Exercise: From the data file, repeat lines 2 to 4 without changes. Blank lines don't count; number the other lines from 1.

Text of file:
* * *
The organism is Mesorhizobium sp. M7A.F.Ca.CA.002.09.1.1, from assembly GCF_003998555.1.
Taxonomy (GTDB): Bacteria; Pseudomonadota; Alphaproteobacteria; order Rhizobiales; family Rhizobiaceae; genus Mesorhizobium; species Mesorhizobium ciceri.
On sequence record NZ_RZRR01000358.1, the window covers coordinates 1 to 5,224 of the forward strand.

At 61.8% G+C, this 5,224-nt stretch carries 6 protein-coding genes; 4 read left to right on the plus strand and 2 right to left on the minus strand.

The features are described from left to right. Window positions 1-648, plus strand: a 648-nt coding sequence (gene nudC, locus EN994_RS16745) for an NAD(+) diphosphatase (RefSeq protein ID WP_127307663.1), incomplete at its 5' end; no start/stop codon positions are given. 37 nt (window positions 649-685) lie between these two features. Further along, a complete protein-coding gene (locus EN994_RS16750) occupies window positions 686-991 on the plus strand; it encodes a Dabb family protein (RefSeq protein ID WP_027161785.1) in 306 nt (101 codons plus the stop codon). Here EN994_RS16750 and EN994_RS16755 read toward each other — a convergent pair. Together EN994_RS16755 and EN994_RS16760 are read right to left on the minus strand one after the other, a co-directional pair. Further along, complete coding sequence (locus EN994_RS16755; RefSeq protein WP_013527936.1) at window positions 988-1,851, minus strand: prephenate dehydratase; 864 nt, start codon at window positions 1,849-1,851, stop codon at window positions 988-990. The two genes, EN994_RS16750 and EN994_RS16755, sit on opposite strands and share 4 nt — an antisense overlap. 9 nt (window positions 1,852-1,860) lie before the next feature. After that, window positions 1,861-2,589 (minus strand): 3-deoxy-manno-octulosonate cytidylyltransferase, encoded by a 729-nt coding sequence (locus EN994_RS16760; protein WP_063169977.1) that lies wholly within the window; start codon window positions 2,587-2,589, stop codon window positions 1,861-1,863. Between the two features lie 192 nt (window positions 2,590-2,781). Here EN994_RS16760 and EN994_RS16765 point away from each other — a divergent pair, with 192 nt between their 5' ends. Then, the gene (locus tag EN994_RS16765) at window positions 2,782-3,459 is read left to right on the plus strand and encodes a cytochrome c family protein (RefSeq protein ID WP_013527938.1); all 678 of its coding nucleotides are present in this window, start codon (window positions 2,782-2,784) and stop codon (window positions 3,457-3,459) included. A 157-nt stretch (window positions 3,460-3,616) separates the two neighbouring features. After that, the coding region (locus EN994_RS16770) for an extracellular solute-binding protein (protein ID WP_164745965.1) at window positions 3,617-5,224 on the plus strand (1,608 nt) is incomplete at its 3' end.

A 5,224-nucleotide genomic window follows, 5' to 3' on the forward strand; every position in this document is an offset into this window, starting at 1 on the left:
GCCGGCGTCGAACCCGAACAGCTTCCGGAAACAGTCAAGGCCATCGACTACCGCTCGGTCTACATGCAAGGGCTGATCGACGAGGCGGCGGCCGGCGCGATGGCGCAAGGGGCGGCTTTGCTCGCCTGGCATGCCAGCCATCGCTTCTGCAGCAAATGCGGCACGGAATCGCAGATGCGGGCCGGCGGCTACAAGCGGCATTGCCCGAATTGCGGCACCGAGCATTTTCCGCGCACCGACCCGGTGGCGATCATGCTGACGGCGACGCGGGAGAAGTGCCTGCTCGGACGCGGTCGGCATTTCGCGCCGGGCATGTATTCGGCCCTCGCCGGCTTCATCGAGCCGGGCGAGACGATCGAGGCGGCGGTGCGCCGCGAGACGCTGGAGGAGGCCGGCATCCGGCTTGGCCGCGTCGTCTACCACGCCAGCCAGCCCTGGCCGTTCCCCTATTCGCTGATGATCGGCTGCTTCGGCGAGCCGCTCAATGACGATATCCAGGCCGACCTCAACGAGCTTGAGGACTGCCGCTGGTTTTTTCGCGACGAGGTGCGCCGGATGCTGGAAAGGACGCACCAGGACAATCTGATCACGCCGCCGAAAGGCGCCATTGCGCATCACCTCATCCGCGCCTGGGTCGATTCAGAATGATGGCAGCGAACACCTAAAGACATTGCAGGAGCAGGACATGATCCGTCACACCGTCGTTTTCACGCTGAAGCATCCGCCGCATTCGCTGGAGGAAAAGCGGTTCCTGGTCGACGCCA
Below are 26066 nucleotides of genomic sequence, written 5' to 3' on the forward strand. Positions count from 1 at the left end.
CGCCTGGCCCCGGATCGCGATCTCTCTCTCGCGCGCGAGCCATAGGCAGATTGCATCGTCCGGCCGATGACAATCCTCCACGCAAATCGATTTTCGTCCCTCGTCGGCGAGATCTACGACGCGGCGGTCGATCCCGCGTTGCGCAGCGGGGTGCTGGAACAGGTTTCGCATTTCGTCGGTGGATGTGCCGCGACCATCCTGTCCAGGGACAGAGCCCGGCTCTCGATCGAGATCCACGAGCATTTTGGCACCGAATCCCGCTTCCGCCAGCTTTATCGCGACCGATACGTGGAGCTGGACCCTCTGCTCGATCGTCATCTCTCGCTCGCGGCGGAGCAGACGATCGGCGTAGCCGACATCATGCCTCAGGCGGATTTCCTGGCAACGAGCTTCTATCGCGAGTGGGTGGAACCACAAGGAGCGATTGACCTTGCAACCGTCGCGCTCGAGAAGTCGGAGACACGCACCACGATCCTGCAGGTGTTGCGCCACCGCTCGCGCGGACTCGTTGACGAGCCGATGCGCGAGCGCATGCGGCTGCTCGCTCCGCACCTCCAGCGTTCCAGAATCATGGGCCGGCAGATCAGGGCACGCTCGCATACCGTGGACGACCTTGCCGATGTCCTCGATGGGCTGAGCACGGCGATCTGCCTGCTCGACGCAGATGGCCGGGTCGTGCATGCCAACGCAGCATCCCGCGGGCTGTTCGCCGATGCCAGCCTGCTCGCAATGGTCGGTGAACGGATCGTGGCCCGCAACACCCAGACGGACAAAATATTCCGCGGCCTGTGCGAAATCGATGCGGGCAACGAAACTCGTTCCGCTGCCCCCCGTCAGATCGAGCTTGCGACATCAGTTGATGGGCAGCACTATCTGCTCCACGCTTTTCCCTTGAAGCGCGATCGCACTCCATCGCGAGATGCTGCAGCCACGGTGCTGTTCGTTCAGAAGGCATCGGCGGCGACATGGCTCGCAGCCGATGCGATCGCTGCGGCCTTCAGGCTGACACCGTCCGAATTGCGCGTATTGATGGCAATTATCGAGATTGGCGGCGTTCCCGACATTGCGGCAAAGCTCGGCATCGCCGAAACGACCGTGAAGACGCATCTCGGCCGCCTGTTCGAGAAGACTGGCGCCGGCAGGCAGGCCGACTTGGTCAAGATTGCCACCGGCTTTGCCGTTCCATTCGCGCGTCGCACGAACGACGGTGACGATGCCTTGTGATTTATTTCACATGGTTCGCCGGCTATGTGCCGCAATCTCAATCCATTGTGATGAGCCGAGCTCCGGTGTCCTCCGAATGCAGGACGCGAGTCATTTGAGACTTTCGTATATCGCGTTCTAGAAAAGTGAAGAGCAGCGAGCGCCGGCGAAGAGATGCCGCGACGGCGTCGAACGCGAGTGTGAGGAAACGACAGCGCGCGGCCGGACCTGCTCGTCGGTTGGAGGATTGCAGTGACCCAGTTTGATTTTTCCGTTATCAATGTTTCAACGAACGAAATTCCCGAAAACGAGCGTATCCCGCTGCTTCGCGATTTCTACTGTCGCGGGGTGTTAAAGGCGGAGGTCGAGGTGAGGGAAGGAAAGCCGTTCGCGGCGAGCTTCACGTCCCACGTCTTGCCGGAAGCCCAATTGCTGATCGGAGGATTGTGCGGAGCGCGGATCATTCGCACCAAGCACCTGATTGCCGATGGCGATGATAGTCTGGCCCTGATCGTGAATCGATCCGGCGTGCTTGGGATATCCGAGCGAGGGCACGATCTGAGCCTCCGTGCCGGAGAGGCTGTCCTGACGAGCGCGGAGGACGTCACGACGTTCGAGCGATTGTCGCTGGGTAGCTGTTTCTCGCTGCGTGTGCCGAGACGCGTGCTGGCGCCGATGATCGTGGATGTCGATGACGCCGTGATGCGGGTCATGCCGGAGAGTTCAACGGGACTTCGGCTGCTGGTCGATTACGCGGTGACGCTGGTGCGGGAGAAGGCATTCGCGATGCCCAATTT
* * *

Taxonomy (GTDB): Bacteria; Pseudomonadota; Alphaproteobacteria; order Rhizobiales; family Rhizobiaceae; genus Mesorhizobium; species Mesorhizobium ciceri.
On sequence record NZ_RZRR01000358.1, the window covers coordinates 1 to 5,224 of the forward strand.

At 61.8% G+C, this 5,224-nt stretch carries 6 protein-coding genes; 4 read left to right on the plus strand and 2 right to left on the minus strand.